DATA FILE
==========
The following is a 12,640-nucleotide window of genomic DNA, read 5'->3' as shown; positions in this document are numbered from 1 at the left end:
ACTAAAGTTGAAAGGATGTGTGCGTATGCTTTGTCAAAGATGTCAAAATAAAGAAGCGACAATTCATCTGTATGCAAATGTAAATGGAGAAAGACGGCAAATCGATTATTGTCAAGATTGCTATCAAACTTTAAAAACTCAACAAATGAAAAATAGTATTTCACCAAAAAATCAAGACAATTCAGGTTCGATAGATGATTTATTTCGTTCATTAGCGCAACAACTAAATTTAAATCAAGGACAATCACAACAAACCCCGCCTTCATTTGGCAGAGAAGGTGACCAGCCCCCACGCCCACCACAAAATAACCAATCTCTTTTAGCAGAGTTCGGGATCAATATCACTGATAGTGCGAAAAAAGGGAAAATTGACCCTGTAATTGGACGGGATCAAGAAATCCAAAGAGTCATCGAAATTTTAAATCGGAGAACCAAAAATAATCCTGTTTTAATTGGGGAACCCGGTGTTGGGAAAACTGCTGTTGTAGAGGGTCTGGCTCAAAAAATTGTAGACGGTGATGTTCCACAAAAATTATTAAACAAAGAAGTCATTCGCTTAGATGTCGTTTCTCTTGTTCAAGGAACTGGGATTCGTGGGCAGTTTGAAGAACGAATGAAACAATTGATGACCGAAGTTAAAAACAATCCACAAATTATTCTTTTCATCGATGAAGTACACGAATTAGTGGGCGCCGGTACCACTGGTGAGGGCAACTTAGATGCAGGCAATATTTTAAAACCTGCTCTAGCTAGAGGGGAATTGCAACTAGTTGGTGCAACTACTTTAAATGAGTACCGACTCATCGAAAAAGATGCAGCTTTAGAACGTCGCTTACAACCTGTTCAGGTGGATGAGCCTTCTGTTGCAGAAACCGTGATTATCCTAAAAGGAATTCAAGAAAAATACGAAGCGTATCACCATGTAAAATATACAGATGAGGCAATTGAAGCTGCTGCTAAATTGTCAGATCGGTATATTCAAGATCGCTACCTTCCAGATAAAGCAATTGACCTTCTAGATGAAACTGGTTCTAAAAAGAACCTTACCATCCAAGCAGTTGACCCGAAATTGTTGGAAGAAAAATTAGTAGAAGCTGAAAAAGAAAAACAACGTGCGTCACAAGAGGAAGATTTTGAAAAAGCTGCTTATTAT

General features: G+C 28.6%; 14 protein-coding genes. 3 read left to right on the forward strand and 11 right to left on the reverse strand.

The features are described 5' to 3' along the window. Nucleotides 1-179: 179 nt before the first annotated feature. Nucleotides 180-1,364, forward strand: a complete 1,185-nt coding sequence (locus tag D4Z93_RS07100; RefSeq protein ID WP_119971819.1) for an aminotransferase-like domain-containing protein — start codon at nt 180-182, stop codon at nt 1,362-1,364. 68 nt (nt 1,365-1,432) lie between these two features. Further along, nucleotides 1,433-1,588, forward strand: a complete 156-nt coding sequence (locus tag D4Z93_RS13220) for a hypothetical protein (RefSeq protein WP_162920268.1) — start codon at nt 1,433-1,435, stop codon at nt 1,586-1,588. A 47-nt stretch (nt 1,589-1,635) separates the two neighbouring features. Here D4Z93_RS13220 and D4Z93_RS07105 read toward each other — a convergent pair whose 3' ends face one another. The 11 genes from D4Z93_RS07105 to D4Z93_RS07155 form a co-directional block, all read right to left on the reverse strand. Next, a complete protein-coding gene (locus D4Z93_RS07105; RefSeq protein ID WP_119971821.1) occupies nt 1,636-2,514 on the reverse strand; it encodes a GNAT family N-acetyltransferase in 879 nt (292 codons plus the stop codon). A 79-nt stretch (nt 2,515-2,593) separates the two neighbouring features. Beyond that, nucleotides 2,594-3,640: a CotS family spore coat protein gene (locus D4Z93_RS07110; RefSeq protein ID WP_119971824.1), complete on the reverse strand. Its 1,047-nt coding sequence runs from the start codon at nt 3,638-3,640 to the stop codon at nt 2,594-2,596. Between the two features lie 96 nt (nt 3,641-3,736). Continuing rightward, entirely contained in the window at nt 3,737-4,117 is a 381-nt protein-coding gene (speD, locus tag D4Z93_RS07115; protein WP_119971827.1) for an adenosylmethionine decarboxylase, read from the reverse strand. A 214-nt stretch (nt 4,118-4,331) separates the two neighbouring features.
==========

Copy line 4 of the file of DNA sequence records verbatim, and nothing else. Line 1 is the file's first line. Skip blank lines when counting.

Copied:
The features are described 5' to 3' along the window. Nucleotides 1-179: 179 nt before the first annotated feature. Nucleotides 180-1,364, forward strand: a complete 1,185-nt coding sequence (locus tag D4Z93_RS07100; RefSeq protein ID WP_119971819.1) for an aminotransferase-like domain-containing protein — start codon at nt 180-182, stop codon at nt 1,362-1,364. 68 nt (nt 1,365-1,432) lie between these two features. Further along, nucleotides 1,433-1,588, forward strand: a complete 156-nt coding sequence (locus tag D4Z93_RS13220) for a hypothetical protein (RefSeq protein WP_162920268.1) — start codon at nt 1,433-1,435, stop codon at nt 1,586-1,588. A 47-nt stretch (nt 1,589-1,635) separates the two neighbouring features. Here D4Z93_RS13220 and D4Z93_RS07105 read toward each other — a convergent pair whose 3' ends face one another. The 11 genes from D4Z93_RS07105 to D4Z93_RS07155 form a co-directional block, all read right to left on the reverse strand. Next, a complete protein-coding gene (locus D4Z93_RS07105; RefSeq protein ID WP_119971821.1) occupies nt 1,636-2,514 on the reverse strand; it encodes a GNAT family N-acetyltransferase in 879 nt (292 codons plus the stop codon). A 79-nt stretch (nt 2,515-2,593) separates the two neighbouring features. Beyond that, nucleotides 2,594-3,640: a CotS family spore coat protein gene (locus D4Z93_RS07110; RefSeq protein ID WP_119971824.1), complete on the reverse strand. Its 1,047-nt coding sequence runs from the start codon at nt 3,638-3,640 to the stop codon at nt 2,594-2,596. Between the two features lie 96 nt (nt 3,641-3,736). Continuing rightward, entirely contained in the window at nt 3,737-4,117 is a 381-nt protein-coding gene (speD, locus tag D4Z93_RS07115; protein WP_119971827.1) for an adenosylmethionine decarboxylase, read from the reverse strand. A 214-nt stretch (nt 4,118-4,331) separates the two neighbouring features.